Gower reefs

Gower x spot by Mark Evans

A secret reef break on Gower. Image by Mark Evans.

Since the 1970's surfers have been exploring the Gower coastline in search of perfect reef breaks.

The limestone slabs which make up a lot of the geology on Gower have created some of the most perfect conditions for reef breaks and bass fishing in Wales.

With the right swell and wind direction, the reefs spring to life but they're no longer as quiet as they used to be. The scenery is stunning though with turquoise sea, amazing cliffs, sea caves, green hills and an abundance of wildlife.

These days, when the surf is up you can expect to be sharing the breaks with twenty or more surfers and the once quiet, country lanes are now littered with surfers vehicles from far and wide.

The Gower reefs are fast, hollow and shallow and unsuitable for learners and the vast majority of intermediates.

They don't hold crowds well either, so if in doubt - leave it to the experts and surf elsewhere.

You must be confident in your own abilities in order surf safely over shallow reef anywhere, and Gower is no different. More experienced surfers will not appreciate people in the water who cannot handle the conditions.

If you become injured at an inaccessible reef break then your only escape is via rescue helicopter, so do bear that in mind. Mobile reception is also poor along this stretch of coast.

Kev and Mike share some wintry glass at dawn

Kev Child and Mike Maunders share some solitude at dawn. Image by Mark Evans
Image by Mark Evans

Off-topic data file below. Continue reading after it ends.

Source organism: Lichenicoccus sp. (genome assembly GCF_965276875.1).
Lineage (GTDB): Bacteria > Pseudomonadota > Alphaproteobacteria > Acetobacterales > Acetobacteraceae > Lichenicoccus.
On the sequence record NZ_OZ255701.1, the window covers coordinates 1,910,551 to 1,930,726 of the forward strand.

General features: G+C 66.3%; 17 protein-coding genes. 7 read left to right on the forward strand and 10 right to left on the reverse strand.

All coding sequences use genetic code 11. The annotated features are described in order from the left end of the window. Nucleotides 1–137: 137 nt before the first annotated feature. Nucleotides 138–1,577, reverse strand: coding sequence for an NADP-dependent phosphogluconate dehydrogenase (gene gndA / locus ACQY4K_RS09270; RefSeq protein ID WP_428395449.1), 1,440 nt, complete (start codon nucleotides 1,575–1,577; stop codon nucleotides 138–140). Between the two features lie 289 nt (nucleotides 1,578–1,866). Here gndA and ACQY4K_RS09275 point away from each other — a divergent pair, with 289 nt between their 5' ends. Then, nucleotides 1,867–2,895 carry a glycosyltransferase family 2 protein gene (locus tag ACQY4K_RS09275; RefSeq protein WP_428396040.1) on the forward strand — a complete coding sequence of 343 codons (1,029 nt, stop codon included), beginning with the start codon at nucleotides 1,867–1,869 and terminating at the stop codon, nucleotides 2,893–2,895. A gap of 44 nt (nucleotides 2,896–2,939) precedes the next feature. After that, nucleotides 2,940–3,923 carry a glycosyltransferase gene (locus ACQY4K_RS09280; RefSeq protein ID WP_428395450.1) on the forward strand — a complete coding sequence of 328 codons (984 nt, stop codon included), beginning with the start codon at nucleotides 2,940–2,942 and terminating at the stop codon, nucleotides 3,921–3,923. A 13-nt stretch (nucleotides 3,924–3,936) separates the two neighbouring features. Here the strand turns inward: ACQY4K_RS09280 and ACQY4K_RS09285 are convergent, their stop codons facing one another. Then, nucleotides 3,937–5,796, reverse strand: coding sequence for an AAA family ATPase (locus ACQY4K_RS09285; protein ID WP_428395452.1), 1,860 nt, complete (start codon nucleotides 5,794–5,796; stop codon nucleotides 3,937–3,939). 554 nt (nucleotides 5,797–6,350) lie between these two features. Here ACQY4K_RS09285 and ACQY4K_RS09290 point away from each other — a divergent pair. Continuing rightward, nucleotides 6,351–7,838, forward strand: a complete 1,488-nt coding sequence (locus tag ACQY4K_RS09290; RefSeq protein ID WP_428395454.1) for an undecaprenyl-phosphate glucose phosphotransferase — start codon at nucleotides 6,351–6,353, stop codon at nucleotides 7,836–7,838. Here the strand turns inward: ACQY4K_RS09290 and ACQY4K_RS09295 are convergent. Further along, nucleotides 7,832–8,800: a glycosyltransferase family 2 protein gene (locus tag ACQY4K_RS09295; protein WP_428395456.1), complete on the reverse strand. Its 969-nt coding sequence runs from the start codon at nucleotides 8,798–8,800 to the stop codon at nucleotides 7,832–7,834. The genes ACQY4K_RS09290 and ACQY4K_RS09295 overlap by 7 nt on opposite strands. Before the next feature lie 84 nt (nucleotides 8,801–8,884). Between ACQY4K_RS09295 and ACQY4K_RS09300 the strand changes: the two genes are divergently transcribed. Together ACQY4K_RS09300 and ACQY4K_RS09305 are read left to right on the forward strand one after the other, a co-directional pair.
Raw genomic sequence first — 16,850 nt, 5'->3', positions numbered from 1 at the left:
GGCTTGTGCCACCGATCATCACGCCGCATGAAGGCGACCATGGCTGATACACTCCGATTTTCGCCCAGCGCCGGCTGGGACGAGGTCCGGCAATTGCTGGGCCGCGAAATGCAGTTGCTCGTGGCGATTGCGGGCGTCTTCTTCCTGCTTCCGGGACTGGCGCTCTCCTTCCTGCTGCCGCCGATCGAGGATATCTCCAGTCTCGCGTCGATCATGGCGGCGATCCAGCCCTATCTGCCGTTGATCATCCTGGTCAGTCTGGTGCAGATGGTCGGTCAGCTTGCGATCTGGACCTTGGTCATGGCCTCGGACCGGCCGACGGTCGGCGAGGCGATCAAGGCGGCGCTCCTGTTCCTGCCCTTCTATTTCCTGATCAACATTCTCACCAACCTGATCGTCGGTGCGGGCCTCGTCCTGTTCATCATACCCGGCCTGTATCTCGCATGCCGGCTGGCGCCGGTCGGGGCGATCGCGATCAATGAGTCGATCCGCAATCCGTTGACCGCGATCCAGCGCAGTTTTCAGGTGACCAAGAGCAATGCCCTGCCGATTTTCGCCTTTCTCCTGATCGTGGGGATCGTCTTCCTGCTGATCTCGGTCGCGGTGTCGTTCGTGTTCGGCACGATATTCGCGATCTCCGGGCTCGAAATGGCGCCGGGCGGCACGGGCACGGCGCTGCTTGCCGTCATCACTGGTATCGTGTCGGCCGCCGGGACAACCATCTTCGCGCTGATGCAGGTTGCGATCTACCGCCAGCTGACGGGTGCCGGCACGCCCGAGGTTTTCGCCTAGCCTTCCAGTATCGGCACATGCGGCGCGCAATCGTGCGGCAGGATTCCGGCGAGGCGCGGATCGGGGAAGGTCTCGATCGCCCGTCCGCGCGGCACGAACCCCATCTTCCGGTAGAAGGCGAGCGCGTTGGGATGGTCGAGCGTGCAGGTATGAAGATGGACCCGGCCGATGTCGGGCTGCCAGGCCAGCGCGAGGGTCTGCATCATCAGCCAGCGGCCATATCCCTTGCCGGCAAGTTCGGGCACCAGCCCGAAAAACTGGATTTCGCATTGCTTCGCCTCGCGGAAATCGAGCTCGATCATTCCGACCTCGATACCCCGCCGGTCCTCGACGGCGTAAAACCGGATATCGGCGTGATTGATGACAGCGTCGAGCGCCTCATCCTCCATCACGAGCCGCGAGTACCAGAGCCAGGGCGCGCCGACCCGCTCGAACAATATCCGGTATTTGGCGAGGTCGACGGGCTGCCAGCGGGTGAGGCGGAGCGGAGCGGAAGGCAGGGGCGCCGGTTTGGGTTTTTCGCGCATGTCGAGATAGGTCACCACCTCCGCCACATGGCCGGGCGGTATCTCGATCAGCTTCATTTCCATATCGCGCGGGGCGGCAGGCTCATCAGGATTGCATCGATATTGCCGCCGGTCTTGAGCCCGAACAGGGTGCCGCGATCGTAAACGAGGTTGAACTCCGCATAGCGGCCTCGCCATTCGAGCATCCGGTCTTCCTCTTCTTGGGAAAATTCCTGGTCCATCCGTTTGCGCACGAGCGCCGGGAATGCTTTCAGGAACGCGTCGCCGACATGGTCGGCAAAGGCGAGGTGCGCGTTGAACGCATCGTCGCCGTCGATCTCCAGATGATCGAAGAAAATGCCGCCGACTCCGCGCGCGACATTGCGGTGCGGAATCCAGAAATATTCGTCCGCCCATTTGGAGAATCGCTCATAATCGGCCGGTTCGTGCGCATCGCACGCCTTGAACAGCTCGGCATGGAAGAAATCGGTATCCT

The best known reef breaks consist of Oxwich Point, Sumpters, Boilers and Pete's Reef. There are plenty more but you'll have to find them for yourselves.

They all have their own specific characteristics and work in a variety of conditions - swell, tides and winds all play a part so you'll have your work cut, trying to master each one.

There are reefs dotted all along the Gower coastline but most involve a fairly long hike over fields and up and down cliff tops.

Be prepared for disappointment as there's often no way of checking how good they actually are other than walking a few miles to check them. But you might just get lucky and if you do - it's definitely worth the hike.

Trekking down steep cliffs is all part of the experience

Image by Mark Evans

Sumpters

Sumpters is named after Rod Sumpter - a former UK surfing champion from the 1970's who discovered the break. It's a popular spot as it's a right hand wave, breaking into a deep water channel.

The paddle out is fairly straight forward though and can often be done without even getting your hair wet.

It's best surfed around low tide but can work in all conditions if the swell is big enough. As the tide surges in, the inside section begins to work and the take off becomes fast and hollow with uneven rocks a few feet below.

Boilers

This is a fast, hollow left hand break which is for more experienced surfers. Barrels are regularly had here so be careful when paddling out.

This spot does not hold a crowd. Any more than five or so surfers on this peak at once and it's not worth bothering with.

Pete's Reef

Named after local surfing legend - Pete Jones; this is one of the Gower's most popular reef breaks. It's fairly consistent and has a few different peaks but the right hand peak is generally best.

The rocks down to the waters edge are incredibly jagged so take care when getting in and out. The reef itself however is fairly flat though but can become shallow on the inside.

Happy hunting and try not to turn up in large groups.

Article written by Martin Aaron


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